Google Disciplines Itself in Chrome Browser PageRank Controversy

04. Januar 2012
Google is giving itself the digital equivalent of 100 lashes by downgrading the search result ranking of the company's own Web browser, Google Chrome, for 60 days. The decision came after recent reports that a marketing company working for Google encouraged for compensation. The practice of creating sponsored posts with the primary intent of gaming search results runs afoul of .

So, just as GoogleGoogle would do with any other company that broke its rules, the search giant punished Chrome's site ranking in Google search results--known as a site's PageRank. Punishing its own Web browser may make up for Google's faux pas in the eyes of the media and may even make Google employees feel that their company is doing the right thing. But for the average user, Google's self-flagellation makes it harder to find and download Chrome, even if you're specifically searching for the popular Web browser. Alles zu Google auf CIO.de

Google reportedly bought online video ads from a digital media agency called Essence Digital. Essence then reportedly hired another company called Unruly to carry out Google's video ad campaign, according to Search Engine Land. The end result was that a number of blogs wrote positive posts (with the video embedded) about Google Chrome for compensation--the reward was apparently AmazonAmazon gift cards, SEL said in a separate report. Alles zu Amazon auf CIO.de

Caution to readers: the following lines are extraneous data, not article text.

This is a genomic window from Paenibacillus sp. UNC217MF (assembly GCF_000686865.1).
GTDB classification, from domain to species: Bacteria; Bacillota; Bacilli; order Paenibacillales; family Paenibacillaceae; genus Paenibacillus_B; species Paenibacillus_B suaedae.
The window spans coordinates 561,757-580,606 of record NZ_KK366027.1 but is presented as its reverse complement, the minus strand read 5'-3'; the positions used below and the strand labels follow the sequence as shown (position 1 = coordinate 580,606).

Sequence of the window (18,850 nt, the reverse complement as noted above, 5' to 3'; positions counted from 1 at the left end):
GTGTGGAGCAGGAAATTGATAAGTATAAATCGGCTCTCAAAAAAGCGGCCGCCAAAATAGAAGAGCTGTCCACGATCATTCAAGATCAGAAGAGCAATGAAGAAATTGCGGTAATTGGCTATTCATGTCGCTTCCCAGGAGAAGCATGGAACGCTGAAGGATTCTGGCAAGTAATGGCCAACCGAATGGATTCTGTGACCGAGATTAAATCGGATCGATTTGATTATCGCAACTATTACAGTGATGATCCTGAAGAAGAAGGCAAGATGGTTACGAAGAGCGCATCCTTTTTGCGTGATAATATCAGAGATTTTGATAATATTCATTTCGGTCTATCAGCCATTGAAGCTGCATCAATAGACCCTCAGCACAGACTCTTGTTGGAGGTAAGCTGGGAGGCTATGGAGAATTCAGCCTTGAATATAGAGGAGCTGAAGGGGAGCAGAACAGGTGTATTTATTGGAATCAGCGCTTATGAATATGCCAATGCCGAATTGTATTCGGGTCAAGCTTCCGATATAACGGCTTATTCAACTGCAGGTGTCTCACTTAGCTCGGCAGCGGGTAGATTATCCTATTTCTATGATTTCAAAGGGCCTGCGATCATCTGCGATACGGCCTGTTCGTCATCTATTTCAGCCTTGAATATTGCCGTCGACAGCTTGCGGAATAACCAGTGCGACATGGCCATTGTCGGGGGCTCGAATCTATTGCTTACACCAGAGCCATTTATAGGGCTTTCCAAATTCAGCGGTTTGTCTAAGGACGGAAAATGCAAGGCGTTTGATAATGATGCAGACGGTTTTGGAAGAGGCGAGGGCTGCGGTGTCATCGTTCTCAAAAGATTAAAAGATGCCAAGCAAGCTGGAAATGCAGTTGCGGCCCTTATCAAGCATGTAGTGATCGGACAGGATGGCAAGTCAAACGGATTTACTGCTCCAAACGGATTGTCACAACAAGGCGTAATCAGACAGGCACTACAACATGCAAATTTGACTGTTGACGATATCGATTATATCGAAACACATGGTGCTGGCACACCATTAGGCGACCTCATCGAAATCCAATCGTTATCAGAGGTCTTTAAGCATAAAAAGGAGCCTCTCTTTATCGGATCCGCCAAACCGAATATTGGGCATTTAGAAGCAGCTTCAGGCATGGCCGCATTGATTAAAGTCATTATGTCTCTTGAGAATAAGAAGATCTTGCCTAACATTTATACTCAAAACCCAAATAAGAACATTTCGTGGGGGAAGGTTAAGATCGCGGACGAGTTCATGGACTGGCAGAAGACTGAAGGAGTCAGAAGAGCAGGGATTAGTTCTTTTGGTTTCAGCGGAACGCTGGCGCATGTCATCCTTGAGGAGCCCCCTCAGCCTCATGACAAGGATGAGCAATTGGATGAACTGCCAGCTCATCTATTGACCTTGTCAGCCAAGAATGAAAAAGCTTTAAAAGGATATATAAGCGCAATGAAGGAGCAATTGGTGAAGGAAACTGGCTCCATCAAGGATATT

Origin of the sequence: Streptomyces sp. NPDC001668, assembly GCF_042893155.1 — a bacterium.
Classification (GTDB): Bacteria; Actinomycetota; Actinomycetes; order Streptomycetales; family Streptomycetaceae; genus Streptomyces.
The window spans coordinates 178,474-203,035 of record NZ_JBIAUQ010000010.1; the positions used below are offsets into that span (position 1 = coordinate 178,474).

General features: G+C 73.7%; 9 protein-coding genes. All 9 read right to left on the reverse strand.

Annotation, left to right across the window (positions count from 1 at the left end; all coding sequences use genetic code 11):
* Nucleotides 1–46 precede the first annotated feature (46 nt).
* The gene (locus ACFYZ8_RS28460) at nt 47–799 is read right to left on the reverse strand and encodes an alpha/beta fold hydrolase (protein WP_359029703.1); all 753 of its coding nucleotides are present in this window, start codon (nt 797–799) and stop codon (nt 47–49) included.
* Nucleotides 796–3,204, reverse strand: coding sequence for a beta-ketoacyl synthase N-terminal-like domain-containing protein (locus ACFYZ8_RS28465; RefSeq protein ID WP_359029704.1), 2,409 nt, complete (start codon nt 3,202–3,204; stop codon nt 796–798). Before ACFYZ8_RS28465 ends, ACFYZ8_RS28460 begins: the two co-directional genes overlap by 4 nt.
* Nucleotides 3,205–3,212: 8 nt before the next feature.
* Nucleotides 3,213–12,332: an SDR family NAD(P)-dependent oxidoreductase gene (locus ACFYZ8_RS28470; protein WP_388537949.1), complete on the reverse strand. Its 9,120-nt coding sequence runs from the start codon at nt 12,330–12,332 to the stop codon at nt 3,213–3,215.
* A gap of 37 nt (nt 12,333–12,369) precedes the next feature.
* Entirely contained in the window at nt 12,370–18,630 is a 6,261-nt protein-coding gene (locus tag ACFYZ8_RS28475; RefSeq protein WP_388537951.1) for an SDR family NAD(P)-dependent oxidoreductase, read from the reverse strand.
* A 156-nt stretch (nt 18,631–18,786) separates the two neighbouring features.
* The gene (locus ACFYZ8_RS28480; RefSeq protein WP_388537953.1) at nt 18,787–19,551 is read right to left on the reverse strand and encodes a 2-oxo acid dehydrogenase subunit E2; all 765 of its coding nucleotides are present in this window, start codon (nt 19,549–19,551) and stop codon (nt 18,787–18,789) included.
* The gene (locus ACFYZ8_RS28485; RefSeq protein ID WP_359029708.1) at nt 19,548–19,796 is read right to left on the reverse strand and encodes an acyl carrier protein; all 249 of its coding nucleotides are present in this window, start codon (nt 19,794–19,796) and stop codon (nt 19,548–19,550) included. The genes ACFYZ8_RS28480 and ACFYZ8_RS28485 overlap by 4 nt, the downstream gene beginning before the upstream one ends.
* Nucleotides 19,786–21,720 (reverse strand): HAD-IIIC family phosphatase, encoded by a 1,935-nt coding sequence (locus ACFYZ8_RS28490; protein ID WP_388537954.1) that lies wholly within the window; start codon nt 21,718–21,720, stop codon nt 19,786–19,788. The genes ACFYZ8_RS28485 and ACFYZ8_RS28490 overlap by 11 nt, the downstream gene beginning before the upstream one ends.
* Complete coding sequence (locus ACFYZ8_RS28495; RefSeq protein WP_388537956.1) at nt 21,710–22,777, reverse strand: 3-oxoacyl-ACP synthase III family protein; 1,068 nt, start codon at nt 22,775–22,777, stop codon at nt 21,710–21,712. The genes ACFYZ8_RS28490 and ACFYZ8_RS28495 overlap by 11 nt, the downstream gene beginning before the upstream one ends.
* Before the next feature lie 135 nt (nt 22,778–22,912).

Google doesn't specifically state it will punish a site's PageRank for creating sponsored posts. The problems start when paid posts start linking back to the sponsored website--in this case www.google.com/chrome.

Links pointing to a specific site are one of the primary ways that Google judges a site's PageRank. The more links a site has pointing at it, the thinking goes, the higher quality it must be. Let's say Acme company is paying for bloggers to link to acmecompany.com. Google could see those paid links and determine that acmecompany.com was a popular site on the Web and thus increase its PageRank.

In reality, however, the fictitious company I made up to illustrate a point, Acme, was artificially boosting its Google ranking to attract more customers. To fight against this type of abuse, Google's own watchdog team says it will penalize a site's PageRank if it is caught participating in a paid link scheme. Last February, for example, Google downgraded department store retailer, JC Penney after The New York Times uncovered an apparent paid link scheme. JC Penney denied any direct knowledge of the PageRank efforts claiming a third-party was involved.